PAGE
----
<EntryGradeLevel>Twelfth grade</EntryGradeLevel>


John White unwittingly sent us a file for yet another (third?) data aggregator he shared student data with and did not run by BESE. You see, these xml files look like they came from and/or go to Ed-Fi if you read the header for this file. Ed-Fi is yet another data aggregation company owned by a different set of billionaires, Michael and Susan Dell. inBloom is a company created by another pair of billionaires, Bill and Melinda Gates. A third company, Amplify, which partnering with inBloom was set up by yet another billionaire named Rupert Murdoch of News Corp and child phone hacking fame.

This is how Ed-Fi describes itself.

The Ed-Fi Solution

The Ed-Fi solution is an educational data standard and tool suite (unifying data model, data exchange framework, application framework, and sample dashboard source code) that enables vital academic information on K-12 students to be consolidated from the different data systems of school districts while leaving the management and governance of data within those districts and states. Ed-Fi components act as a translator of academic data, integrating and organizing information so that educators can start addressing the individual needs of each student from day one, and can measure progress and refine action plans throughout the school year.

This Ed-Fi tidbit reminded me of some internal e-mails I’d obtained some time ago but had not figured out how to connect to anything, until now.  These are correspondence from John White, and Ed-Fi where he was exploring a relationship with Ed-Fi.  This was done either before or while simultaneously working with inBloom.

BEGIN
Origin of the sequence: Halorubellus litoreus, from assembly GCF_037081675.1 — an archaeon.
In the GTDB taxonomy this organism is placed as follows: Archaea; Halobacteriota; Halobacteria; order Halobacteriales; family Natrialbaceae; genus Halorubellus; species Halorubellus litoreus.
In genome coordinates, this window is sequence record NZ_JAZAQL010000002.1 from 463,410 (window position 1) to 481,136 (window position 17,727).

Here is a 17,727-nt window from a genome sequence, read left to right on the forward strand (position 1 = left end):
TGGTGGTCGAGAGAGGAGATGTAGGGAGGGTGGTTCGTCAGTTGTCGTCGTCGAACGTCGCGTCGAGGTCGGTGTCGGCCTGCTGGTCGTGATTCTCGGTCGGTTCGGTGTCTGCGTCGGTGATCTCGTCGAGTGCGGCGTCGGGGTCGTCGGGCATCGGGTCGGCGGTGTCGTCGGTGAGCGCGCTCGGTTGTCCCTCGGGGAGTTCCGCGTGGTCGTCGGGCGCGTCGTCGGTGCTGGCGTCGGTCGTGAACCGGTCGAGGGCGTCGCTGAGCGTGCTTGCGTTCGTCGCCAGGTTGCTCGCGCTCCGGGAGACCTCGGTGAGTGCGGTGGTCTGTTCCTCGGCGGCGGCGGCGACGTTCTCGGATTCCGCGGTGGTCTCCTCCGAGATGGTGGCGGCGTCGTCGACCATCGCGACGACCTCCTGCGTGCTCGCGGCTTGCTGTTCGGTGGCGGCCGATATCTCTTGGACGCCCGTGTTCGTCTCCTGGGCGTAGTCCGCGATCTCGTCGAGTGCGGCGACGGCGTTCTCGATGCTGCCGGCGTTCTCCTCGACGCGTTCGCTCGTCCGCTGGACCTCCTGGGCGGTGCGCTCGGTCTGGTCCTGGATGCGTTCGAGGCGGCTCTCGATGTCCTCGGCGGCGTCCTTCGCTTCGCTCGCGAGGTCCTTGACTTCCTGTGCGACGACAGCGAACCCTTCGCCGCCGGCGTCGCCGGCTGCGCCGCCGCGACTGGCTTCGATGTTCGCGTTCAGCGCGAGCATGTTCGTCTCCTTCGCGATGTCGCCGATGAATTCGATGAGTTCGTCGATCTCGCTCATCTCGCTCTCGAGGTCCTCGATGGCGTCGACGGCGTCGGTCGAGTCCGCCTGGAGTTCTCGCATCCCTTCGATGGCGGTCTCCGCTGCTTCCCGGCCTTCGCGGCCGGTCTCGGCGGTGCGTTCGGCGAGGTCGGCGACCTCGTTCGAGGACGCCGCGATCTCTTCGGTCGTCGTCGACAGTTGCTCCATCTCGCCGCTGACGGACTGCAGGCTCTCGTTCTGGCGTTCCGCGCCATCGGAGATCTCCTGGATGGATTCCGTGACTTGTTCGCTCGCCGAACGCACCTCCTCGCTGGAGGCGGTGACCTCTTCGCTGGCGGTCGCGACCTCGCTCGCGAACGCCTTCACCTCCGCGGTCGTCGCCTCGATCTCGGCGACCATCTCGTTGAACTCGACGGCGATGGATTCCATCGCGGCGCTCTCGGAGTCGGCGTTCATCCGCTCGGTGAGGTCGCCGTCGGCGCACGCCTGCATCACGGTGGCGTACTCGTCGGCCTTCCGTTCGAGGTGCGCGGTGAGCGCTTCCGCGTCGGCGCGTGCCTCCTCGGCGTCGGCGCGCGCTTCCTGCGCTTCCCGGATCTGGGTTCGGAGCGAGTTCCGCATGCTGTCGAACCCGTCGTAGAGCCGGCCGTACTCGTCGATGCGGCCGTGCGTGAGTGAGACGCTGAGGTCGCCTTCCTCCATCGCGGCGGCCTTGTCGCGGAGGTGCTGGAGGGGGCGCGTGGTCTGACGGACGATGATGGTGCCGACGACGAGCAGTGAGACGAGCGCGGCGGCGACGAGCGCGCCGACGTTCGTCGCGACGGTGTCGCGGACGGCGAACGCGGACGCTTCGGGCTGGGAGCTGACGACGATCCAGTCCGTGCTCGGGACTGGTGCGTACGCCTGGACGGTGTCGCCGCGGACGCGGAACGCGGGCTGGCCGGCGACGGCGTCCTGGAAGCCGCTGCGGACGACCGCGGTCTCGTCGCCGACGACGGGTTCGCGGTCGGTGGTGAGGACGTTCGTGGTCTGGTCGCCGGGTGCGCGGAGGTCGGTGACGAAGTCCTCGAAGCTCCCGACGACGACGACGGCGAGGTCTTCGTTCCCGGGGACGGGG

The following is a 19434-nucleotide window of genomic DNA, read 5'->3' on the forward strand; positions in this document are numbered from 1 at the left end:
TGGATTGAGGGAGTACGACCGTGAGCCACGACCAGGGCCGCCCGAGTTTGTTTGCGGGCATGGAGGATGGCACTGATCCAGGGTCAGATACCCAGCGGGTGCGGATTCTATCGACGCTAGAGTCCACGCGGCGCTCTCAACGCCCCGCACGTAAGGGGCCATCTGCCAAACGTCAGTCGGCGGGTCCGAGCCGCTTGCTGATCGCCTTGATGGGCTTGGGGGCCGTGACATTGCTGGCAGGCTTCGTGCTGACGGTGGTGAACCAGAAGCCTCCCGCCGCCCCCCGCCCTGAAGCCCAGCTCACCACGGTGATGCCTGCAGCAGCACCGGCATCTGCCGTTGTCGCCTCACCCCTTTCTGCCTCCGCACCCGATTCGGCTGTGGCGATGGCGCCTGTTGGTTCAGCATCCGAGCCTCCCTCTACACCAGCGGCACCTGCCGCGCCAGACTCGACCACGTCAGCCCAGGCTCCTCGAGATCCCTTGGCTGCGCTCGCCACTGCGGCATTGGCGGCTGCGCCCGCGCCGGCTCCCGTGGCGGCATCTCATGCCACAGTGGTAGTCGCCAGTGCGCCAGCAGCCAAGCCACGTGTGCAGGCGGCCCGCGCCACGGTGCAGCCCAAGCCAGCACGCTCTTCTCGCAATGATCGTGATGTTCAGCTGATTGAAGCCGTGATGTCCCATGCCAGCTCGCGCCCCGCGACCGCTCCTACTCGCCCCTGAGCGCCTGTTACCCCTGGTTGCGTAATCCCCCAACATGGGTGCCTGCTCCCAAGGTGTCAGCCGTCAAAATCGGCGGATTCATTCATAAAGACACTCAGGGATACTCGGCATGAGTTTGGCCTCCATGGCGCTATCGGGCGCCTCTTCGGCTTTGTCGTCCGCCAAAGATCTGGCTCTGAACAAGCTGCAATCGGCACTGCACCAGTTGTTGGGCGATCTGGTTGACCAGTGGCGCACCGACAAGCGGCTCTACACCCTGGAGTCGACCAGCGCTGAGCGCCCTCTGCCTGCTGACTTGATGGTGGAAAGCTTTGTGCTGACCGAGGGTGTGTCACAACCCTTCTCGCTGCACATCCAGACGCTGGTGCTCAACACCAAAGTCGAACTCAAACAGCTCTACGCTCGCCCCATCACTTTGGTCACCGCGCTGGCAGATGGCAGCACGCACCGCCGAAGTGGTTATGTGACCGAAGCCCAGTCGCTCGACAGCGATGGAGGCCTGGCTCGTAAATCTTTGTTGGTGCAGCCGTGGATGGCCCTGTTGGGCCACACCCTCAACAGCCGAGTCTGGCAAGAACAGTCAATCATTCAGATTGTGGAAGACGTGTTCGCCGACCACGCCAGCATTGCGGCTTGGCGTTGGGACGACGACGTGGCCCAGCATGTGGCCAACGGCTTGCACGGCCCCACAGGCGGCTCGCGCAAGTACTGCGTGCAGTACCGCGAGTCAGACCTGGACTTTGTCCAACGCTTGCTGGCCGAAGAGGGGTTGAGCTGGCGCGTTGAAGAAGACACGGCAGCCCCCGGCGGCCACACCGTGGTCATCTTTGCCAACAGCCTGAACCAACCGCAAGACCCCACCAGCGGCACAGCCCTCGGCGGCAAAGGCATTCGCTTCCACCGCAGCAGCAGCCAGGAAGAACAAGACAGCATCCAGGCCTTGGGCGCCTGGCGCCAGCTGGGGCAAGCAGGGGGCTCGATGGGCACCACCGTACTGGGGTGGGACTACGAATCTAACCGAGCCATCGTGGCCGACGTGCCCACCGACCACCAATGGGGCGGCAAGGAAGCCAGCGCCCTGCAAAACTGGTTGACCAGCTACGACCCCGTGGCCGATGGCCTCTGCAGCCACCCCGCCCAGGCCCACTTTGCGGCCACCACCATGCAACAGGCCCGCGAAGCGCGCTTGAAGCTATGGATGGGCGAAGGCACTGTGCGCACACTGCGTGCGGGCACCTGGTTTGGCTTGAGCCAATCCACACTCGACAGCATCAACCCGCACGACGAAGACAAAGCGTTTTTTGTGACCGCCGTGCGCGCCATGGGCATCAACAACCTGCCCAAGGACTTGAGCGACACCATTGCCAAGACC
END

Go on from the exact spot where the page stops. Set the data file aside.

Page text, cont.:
Here’s some of the correspondence from over a year ago with Ed-Fi. (DOE apparently provides their FOIA requests as a sideways oriented image files to make use very difficult. You will have to orient them image one rotation clockwise to view.)

To summarize this set of emails: it appears the Louisiana Department of Education was sending data to Ed-Fi too, long before inBloom. I wonder how many other groups like this John White has been sharing with? Agilix seems like another one as well as the Course Choice providers. Did White simply sacrifice inBloom to save all these other relationships, perhaps 4 that we know of at this point?

It seems quite likely we’ve been duped and inBloom was offered up as a sacrificial lamb.

Now to get back to the Ed-Fi file John White has characterized as the inBloom file. Let’s assume these are the same elements that were actually provided to inBloom. . . too. I notice that Grade level is included, site code is included of which the first three characters are the school district ID, entry date is include, and State ID (the student’s SSN) not the local ID was sent to Ed-Fi and or inBloom. That’s a shame, EdFi was only asking for a unique ID, not SSN, but John White decided to send a less accurate number for tracking unique students but more dangerous for students. I can tell we sent the SSN because they DOE shows they are sending a 9 character number and our unique internal state ID is 10 characters to make differentiation readily apparent. SSN is a totally unnecessary bit of info that can be used for identity theft especially with the date of birth and name John White is also helpfully (for criminals) providing.

What I find intriguing is that there are empty spots for the student’s address, their picture, their phone number and e-mail address. I can’t think of a reason to leave those in the file unless you’re leaving them as placeholders to fill later.

To summarize:

  • John White can prove he did not falsely inform BESE and the state of Louisiana about cancelling a contract with inBloom he has no intention of cancelling by production of the cancellation agreement.
  • John White can prove he did not lie to BESE that he would produce the inBloom MOU and all other sharing/partnership agreements by doing so quickly and in good faith.
  • We need to know how many vendors has John White shared date with already and not recalled . . . but it appears to be at least 3 more. . . (Ed-Fi, Course Choice, Agilix)
  • John White may not have cancelled the inBloom contract as he claimed. InBloom has publicly claimed otherwise.